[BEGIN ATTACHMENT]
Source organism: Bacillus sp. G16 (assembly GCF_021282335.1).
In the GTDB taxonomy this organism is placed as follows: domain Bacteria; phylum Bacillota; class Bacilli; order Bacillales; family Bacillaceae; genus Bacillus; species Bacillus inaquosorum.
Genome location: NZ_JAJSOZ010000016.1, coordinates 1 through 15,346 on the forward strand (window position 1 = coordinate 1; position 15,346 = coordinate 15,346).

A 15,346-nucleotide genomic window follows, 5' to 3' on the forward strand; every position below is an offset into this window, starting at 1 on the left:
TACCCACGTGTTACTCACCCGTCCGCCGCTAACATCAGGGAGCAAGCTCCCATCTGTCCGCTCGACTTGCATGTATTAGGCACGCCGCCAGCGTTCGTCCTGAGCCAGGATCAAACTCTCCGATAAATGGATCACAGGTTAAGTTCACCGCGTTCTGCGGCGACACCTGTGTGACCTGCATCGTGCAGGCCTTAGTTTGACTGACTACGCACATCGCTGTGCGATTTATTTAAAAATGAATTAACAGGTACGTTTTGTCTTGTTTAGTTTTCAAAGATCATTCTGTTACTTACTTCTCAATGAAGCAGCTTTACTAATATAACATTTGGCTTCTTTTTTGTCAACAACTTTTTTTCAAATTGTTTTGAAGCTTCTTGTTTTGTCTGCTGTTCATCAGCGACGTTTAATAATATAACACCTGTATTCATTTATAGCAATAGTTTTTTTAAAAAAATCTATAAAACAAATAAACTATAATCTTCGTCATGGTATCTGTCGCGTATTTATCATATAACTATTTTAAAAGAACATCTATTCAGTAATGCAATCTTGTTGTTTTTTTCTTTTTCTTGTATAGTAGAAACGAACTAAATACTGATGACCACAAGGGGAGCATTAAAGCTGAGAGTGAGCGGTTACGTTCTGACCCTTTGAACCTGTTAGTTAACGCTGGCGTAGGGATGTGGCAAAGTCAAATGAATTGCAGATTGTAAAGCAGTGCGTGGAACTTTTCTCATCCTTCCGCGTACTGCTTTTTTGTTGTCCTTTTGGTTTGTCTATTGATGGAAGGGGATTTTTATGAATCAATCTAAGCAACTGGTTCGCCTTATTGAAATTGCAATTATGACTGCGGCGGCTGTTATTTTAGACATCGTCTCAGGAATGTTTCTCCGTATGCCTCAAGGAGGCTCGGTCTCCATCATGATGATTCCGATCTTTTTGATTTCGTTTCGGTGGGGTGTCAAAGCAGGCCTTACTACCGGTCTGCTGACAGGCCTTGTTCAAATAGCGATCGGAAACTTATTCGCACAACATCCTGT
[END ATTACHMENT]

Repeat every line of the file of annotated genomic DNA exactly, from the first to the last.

Source organism: Bacillus sp. G16 (assembly GCF_021282335.1).
In the GTDB taxonomy this organism is placed as follows: domain Bacteria; phylum Bacillota; class Bacilli; order Bacillales; family Bacillaceae; genus Bacillus; species Bacillus inaquosorum.
Genome location: NZ_JAJSOZ010000016.1, coordinates 1 through 15,346 on the forward strand (window position 1 = coordinate 1; position 15,346 = coordinate 15,346).

A 15,346-nucleotide genomic window follows, 5' to 3' on the forward strand; every position below is an offset into this window, starting at 1 on the left:
TACCCACGTGTTACTCACCCGTCCGCCGCTAACATCAGGGAGCAAGCTCCCATCTGTCCGCTCGACTTGCATGTATTAGGCACGCCGCCAGCGTTCGTCCTGAGCCAGGATCAAACTCTCCGATAAATGGATCACAGGTTAAGTTCACCGCGTTCTGCGGCGACACCTGTGTGACCTGCATCGTGCAGGCCTTAGTTTGACTGACTACGCACATCGCTGTGCGATTTATTTAAAAATGAATTAACAGGTACGTTTTGTCTTGTTTAGTTTTCAAAGATCATTCTGTTACTTACTTCTCAATGAAGCAGCTTTACTAATATAACATTTGGCTTCTTTTTTGTCAACAACTTTTTTTCAAATTGTTTTGAAGCTTCTTGTTTTGTCTGCTGTTCATCAGCGACGTTTAATAATATAACACCTGTATTCATTTATAGCAATAGTTTTTTTAAAAAAATCTATAAAACAAATAAACTATAATCTTCGTCATGGTATCTGTCGCGTATTTATCATATAACTATTTTAAAAGAACATCTATTCAGTAATGCAATCTTGTTGTTTTTTTCTTTTTCTTGTATAGTAGAAACGAACTAAATACTGATGACCACAAGGGGAGCATTAAAGCTGAGAGTGAGCGGTTACGTTCTGACCCTTTGAACCTGTTAGTTAACGCTGGCGTAGGGATGTGGCAAAGTCAAATGAATTGCAGATTGTAAAGCAGTGCGTGGAACTTTTCTCATCCTTCCGCGTACTGCTTTTTTGTTGTCCTTTTGGTTTGTCTATTGATGGAAGGGGATTTTTATGAATCAATCTAAGCAACTGGTTCGCCTTATTGAAATTGCAATTATGACTGCGGCGGCTGTTATTTTAGACATCGTCTCAGGAATGTTTCTCCGTATGCCTCAAGGAGGCTCGGTCTCCATCATGATGATTCCGATCTTTTTGATTTCGTTTCGGTGGGGTGTCAAAGCAGGCCTTACTACCGGTCTGCTGACAGGCCTTGTTCAAATAGCGATCGGAAACTTATTCGCACAACATCCTGT